Tuesday, 7 June 2016

Botbitz 85A (TZ85) Controller Tear Down

The Botbitz 85A controllers (or TZ85s as they are commonly refered to) are a widely used controller (ESC) in the featherweight class of combat robots (13.6kg/ 30lbs), and are well known for being very robust. The ratings they are given is 85A at 24V with a 5.5V 5A BEC. In this review I will tear it apart and see if those numbers make sense.

Build Quality

The Botbitz 85A controllers start life as a brushless controller known as a Turnigy Brushless ESC 85A. These are then reprogrammed to use only 2 of the 3 output channels for controlling brushed motors. As such there are quite a few unused components in the Botbitz 85As, which makes doing repairs a little easier as they come with their own spare parts!

Above is a Botbitz 85A more or less as it comes. It has a fairly solid case with a reasonably large heat sink. 4 screws hold the whole lot together.

The controller's made up of 2 boards; a signal processing board and a power board. In theory this is good design, as it separates the high and low current halves of the circuit which helps keep electrical noise to a minimum, however it makes heat management a problem as can be seen here:

There are MOSFETs on both sides of the power board, but only one side is touching the heatsink. This means the heat from the upper FETs has to travel through the board and the lower FETs to get out of the controller. There's a tiny square of aluminium sandwiched between the two boards, whose  main purpose seems to be to draw heat away from the DC-DC converter for the 5A BEC.
The stacked boards also makes repairs a pain, as they are hard soldered together via a set of pins at either end, which are very difficult to remove without breaking the board. Below is a dead one that has been cut open:

As you can see, the FET board is much the same on both sides. There is a space for an extra MOSFET on each channel, however my guess is that they found the rather skinny power tracks burnt out before the 4 FETs did, so they decided to leave out one on each row to save money. The signal board has the 3 FET driver chips and their associated components on the underside.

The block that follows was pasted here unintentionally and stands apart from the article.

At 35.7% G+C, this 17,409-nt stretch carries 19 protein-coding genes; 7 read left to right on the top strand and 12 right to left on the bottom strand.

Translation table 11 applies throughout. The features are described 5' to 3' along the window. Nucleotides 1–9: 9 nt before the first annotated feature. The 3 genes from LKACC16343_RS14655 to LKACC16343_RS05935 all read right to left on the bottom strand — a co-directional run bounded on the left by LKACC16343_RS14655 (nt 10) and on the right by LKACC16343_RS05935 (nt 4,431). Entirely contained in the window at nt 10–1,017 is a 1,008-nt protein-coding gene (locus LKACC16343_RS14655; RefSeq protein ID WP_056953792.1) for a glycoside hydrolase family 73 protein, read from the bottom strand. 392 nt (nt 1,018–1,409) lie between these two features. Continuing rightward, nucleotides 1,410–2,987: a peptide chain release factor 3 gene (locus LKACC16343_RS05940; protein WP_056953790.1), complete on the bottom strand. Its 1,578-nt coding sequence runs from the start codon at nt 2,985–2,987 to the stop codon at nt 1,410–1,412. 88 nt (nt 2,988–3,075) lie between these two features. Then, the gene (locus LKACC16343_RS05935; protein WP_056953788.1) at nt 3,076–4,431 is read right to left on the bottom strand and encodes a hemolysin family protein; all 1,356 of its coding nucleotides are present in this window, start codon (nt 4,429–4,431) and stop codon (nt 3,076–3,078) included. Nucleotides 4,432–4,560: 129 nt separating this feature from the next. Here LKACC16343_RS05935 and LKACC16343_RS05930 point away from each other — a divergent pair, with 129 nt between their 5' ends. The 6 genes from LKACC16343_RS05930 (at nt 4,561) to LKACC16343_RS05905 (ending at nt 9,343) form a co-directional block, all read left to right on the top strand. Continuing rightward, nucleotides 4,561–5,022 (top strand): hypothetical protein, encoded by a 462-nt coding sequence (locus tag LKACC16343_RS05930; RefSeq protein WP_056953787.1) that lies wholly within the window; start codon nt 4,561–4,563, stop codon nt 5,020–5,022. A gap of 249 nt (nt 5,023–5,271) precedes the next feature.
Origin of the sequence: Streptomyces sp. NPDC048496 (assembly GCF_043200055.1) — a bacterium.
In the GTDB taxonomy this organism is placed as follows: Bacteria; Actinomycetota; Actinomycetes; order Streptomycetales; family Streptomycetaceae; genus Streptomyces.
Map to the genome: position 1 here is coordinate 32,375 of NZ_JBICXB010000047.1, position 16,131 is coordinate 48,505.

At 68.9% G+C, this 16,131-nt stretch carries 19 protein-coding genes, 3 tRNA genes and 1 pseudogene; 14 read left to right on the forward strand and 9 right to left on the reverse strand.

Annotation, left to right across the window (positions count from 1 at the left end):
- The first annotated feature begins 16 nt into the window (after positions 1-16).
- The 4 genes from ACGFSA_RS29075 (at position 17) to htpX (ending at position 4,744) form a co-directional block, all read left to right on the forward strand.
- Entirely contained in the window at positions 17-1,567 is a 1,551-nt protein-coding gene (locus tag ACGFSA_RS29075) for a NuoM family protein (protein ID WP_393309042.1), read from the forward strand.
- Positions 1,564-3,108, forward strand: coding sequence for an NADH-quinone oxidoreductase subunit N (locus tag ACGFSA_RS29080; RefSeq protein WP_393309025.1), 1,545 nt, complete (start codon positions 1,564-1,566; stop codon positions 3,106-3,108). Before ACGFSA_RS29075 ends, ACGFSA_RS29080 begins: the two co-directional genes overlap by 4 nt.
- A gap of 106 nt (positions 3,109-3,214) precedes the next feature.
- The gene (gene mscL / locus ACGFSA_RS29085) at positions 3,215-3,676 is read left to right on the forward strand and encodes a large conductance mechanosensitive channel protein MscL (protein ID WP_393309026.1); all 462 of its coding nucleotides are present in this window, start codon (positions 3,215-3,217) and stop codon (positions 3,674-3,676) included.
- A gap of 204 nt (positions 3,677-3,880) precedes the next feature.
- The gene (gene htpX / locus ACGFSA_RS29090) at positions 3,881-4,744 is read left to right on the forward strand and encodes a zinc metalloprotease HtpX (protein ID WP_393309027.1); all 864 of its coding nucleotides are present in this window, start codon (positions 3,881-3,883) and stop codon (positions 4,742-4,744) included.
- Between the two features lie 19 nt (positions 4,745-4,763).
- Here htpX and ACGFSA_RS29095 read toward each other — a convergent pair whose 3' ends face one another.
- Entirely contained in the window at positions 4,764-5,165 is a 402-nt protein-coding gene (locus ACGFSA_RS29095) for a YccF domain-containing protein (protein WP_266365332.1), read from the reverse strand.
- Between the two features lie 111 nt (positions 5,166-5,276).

MOSFETs - These are responsible for switching the motor current, and their ratings are usually the main dictator of the controller's max current and voltage ratings. 
The type of FETs used seems to vary between controllers as can sometimes be the case with these cheap brushless ESCs. The two types I've seen so far are IRFH5301s and NTMFS4833N
The rating for the IRFH5301s is given as 28A at 70 degrees C, which multiplied by 3 and with a little bit of generous rounding gives the 85A rating, which seems a fairly accurate rating assuming the heat can get out of the controller fast enough. However the rating for the NTMFS4833s is 28A at 25 degrees C. At 85 degrees C which is a more realistic operating temperature after a bit of use, that rating would drop to around 60A.
Both these types of MOSFET have a voltage rating of 30V, so the 24v rating is realistic as long as there's no big voltage spikes.

Input Capacitance - The input capacitance provides a solid supply of current to the controller to allow it to switch rapidly without causing large voltage spikes. on the Botbitz 85A, this consists of a pair of 35v 220uF electrolytic capacitors in parallel. 440uF is rather low for this type of ESC (1000uF+ would be more suitable), but capacitors cost money and take up space, neither of which are desirable in cheap brushless ESCs. 

MOSFET Drivers - These dictate how hard the MOSFETs are switched on and off; the higher the current used to switch the MOSFETs, the faster they switch and so the less heat is generated due to switching losses.
The MOSFET drivers used in the Botbitz 85A are IR2101 half bridge drivers. With a switching current of only around 200mA, the FETs are going to be switching fairly leisurely; a 1A driver would be more suitable for this type of controller. However this leisurely switching probably lowers the need for larger input capacitors, so may well be another exercise in cost saving. 

Voltage Supply - One of the more complex parts of an ESCs design is often creating the various voltages required to run the different parts of the controller as well as external electronics like the receiver. 
Below is a block diagram of the voltage regulation in the Botbitz 85As: